Day 3: Santa Barbara visit
Down here in Bien Nacido Vineyard, the vines are looking healthy and green. I read yesterday that Paso Robles experienced severe frost last month. Here, 100 miles further south, there was evidently some damage, especially in the Santa Ynez Valley, but not as severe. Summer arrives much earlier in Santa Barbara County than in San Luis Obispo. Yesterday, it was about 90, although today a front is moving through with a big cooldown, which I think the growers welcome. Such a beautiful vineyard, Bien Nacido, bringing back memories of such great wines. Much construction too, of new roads and even dwellings on this large, almost feudal estate, which suggests to me business is good despite the economy.
I tasted a red wine yesterday, a Syrah from Happy Canyon I won’t identify, but it was the kind of wine I’ve been writing and thinking about: distinctly Californian, massively ripe and fruity. However you don’t get a wine that ripe without paying the price of excessive softness. The vintner consequently acidified the wine, so much so that in spite of a luscious aroma the first impression in the mouth was “Wow, is this ever sharp!” Acidity is a very tricky little beast. Wine needs enough of it to be lively and fresh, but it should never stick out. Well, maybe in certain white wines (Riesling, or a nice dry sherry), but not a dry red table wine, in which the acidity should be a secondary impression, not the primary one.
I read in Lewis Perdue’s news fetch that the TTB has reopened public comments on the Fort Ross-Seaview AVA. This is turning into another of those appellation wars over boundaries. The issue was that the original petition had defined a certain area, but a few growers to the north of the boundary challenged it and demanded to be included. The original petitioners said, No, we think we got it right in the first place. TTB, ever sensitive to controversy, has thrown up its hands and said, “We can’t decide, so let’s open the public comment period.” (Their actual statement was “Given the conflicting evidence…TTB has determined that it would be appropriate to re-open…” etc.) So here we go again. I’m not taking sides because I’m not familiar enough with the precise acres in question, but I hope they resolve this quickly, and by this time next year we’ll have a Fort Ross-Seaview AVA. It’s a unique, distinct growing area, the name has historical meaning (hearkening back to the first Russian colony), and we need to start carving up this silly Sonoma Coast mega-appellation ASAP.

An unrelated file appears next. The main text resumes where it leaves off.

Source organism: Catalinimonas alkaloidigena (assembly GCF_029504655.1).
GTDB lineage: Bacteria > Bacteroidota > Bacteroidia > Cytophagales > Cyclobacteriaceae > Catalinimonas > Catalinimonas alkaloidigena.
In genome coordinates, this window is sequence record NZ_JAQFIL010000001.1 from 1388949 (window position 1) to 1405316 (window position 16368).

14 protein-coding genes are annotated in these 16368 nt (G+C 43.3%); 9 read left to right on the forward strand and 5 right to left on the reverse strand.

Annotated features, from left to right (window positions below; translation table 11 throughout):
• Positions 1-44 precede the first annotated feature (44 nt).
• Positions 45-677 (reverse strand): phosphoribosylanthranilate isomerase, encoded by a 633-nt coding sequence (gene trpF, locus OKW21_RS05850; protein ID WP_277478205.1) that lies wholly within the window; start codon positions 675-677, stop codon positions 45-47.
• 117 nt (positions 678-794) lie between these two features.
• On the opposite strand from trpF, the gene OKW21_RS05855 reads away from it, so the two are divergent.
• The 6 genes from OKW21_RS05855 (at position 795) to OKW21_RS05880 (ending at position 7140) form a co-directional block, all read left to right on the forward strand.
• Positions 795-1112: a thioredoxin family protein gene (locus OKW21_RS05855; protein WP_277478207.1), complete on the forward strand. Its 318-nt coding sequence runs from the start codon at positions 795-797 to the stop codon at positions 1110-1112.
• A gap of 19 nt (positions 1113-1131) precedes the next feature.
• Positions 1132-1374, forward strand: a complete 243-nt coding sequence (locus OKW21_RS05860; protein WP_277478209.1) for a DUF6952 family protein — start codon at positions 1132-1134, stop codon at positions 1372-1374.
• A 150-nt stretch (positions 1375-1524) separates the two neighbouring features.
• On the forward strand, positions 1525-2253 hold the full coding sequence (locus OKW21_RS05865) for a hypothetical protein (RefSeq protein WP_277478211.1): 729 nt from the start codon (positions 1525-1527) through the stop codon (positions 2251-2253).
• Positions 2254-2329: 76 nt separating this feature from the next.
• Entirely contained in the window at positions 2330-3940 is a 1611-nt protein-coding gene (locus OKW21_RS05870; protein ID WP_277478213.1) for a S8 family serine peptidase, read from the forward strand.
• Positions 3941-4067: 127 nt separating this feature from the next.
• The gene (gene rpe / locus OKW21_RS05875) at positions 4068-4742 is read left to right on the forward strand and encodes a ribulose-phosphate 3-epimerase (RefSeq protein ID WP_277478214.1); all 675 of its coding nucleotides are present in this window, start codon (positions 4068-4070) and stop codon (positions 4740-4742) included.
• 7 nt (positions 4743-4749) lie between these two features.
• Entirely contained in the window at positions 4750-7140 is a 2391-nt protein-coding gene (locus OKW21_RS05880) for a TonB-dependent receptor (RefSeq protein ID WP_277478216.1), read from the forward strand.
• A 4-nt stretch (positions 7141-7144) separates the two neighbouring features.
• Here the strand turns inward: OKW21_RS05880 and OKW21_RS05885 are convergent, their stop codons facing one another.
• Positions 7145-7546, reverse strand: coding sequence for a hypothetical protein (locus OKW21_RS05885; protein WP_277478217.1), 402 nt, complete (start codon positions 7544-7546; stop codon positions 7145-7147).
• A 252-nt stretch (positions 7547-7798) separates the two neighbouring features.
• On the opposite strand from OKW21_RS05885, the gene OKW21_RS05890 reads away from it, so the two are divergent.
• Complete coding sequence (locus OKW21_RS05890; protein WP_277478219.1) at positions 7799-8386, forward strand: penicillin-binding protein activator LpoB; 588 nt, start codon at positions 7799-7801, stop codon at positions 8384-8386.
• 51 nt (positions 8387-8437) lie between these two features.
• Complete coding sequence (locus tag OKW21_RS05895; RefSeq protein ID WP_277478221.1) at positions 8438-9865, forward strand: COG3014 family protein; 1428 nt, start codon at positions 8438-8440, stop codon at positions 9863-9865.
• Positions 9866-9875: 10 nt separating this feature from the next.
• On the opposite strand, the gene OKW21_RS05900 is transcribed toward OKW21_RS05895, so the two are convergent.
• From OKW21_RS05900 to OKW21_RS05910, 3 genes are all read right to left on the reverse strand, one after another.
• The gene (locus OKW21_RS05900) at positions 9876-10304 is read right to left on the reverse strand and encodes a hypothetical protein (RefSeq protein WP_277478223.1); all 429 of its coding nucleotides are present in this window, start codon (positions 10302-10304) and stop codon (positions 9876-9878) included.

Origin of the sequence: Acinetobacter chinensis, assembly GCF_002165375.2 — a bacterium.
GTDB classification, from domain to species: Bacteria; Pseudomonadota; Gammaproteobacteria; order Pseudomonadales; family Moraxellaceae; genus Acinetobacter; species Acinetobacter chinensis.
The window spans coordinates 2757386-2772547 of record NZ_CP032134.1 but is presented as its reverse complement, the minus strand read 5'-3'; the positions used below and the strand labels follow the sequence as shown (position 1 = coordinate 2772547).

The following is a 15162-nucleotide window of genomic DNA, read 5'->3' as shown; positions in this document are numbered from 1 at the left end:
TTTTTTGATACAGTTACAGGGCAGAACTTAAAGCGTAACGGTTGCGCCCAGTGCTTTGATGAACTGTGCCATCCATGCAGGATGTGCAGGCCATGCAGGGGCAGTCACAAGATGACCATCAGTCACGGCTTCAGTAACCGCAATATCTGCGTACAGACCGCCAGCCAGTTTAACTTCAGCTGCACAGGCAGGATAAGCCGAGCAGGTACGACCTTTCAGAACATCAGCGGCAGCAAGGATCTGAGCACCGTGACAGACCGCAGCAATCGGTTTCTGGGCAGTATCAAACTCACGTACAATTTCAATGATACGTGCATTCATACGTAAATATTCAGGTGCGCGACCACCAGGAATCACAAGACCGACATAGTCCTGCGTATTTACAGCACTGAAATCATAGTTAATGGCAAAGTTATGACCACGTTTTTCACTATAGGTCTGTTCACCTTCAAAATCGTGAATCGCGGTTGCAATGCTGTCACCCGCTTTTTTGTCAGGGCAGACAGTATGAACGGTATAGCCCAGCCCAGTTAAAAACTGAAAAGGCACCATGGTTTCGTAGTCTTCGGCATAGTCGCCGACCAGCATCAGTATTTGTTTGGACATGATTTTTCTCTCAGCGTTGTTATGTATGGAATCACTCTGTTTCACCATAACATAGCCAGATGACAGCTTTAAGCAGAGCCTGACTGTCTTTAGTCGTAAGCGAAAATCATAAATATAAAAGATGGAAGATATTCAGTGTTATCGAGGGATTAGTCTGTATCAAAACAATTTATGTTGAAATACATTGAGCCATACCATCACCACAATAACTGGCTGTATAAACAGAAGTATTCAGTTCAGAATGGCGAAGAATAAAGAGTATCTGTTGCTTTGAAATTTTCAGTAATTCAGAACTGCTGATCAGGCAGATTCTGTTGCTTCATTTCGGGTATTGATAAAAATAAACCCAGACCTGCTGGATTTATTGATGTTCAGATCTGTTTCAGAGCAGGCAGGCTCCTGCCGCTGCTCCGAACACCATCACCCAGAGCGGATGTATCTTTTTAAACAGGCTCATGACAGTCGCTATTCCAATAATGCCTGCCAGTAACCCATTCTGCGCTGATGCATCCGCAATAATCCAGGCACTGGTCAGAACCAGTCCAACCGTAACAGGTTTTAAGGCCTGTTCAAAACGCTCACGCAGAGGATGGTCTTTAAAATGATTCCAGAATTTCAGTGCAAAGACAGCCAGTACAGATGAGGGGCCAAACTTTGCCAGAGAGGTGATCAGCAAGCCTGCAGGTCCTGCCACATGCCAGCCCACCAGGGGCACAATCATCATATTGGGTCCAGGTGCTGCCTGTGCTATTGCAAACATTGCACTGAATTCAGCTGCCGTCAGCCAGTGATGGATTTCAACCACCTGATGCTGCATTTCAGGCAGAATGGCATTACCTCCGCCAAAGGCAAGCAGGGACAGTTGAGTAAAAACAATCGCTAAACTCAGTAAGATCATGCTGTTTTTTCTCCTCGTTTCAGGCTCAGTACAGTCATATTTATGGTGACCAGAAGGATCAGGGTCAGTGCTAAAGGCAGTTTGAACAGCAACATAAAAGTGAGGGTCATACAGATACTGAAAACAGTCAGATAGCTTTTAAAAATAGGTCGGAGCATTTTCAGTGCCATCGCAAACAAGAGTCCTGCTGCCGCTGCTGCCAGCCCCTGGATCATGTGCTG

If you want a chuckle, check out Tom Wark’s blog from yesterday. He takes on this guy, Parnell, and lets him have it right in the eye, Osama-style. Way to go, Tom, always a respecter, appreciator and defender of fine wine writing.
Blake Gray, honorable colleague, is now Blake Gray, CWP (Certified Wine Professional). Seems he took an exam and passed it. I’m glad Blake took a good-natured poke at himself (“Please do not use the abbreviation W. C. [i.e. water closet/toilet),” because now, I don’t have to. Congrats, Blake!
And now early Friday morning, sun coming up over Bien Nacido. I am waiting for a 7:30 a.m. pickup after a rousing late night at a restaurant in charming old Orcutt with a bunch of winemaker friends, some old, some new. I’ve developed a case of laryngitis from talking so much, but I managed to squeak out a thank you toast expressing the connection I feel to beautiful Santa Barbara County and its wonderful wines, which seem to get better with every visit.